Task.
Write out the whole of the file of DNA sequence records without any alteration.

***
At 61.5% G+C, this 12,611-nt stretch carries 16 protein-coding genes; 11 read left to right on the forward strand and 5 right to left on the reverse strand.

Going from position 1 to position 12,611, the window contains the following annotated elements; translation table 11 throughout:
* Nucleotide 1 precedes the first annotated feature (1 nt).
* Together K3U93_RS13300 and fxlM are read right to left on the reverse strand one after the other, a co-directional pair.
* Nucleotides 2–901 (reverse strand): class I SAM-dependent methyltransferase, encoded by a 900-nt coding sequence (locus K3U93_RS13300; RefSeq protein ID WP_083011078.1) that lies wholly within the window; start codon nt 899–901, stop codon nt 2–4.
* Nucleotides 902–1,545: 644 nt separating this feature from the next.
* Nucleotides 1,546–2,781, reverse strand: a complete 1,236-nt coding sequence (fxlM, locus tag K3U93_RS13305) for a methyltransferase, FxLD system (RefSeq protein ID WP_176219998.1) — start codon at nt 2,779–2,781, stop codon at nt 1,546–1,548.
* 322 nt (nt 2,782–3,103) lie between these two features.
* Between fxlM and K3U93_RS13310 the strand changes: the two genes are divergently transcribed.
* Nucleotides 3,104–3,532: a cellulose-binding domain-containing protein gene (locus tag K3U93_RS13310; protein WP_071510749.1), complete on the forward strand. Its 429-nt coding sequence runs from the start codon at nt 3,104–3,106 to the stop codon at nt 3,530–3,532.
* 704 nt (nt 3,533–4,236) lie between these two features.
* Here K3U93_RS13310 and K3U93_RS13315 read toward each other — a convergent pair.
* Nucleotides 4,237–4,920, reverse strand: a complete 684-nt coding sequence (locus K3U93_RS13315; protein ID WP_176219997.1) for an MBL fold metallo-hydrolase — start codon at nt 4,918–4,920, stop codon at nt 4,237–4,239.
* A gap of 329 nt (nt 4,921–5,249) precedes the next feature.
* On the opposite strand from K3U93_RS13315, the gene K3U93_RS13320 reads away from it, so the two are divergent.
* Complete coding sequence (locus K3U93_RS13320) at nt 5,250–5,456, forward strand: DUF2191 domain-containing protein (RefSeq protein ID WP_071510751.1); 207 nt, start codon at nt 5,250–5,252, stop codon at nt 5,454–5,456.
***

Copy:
At 61.5% G+C, this 12,611-nt stretch carries 16 protein-coding genes; 11 read left to right on the forward strand and 5 right to left on the reverse strand.

Going from position 1 to position 12,611, the window contains the following annotated elements; translation table 11 throughout:
* Nucleotide 1 precedes the first annotated feature (1 nt).
* Together K3U93_RS13300 and fxlM are read right to left on the reverse strand one after the other, a co-directional pair.
* Nucleotides 2–901 (reverse strand): class I SAM-dependent methyltransferase, encoded by a 900-nt coding sequence (locus K3U93_RS13300; RefSeq protein ID WP_083011078.1) that lies wholly within the window; start codon nt 899–901, stop codon nt 2–4.
* Nucleotides 902–1,545: 644 nt separating this feature from the next.
* Nucleotides 1,546–2,781, reverse strand: a complete 1,236-nt coding sequence (fxlM, locus tag K3U93_RS13305) for a methyltransferase, FxLD system (RefSeq protein ID WP_176219998.1) — start codon at nt 2,779–2,781, stop codon at nt 1,546–1,548.
* 322 nt (nt 2,782–3,103) lie between these two features.
* Between fxlM and K3U93_RS13310 the strand changes: the two genes are divergently transcribed.
* Nucleotides 3,104–3,532: a cellulose-binding domain-containing protein gene (locus tag K3U93_RS13310; protein WP_071510749.1), complete on the forward strand. Its 429-nt coding sequence runs from the start codon at nt 3,104–3,106 to the stop codon at nt 3,530–3,532.
* 704 nt (nt 3,533–4,236) lie between these two features.
* Here K3U93_RS13310 and K3U93_RS13315 read toward each other — a convergent pair.
* Nucleotides 4,237–4,920, reverse strand: a complete 684-nt coding sequence (locus K3U93_RS13315; protein ID WP_176219997.1) for an MBL fold metallo-hydrolase — start codon at nt 4,918–4,920, stop codon at nt 4,237–4,239.
* A gap of 329 nt (nt 4,921–5,249) precedes the next feature.
* On the opposite strand from K3U93_RS13315, the gene K3U93_RS13320 reads away from it, so the two are divergent.
* Complete coding sequence (locus K3U93_RS13320) at nt 5,250–5,456, forward strand: DUF2191 domain-containing protein (RefSeq protein ID WP_071510751.1); 207 nt, start codon at nt 5,250–5,252, stop codon at nt 5,454–5,456.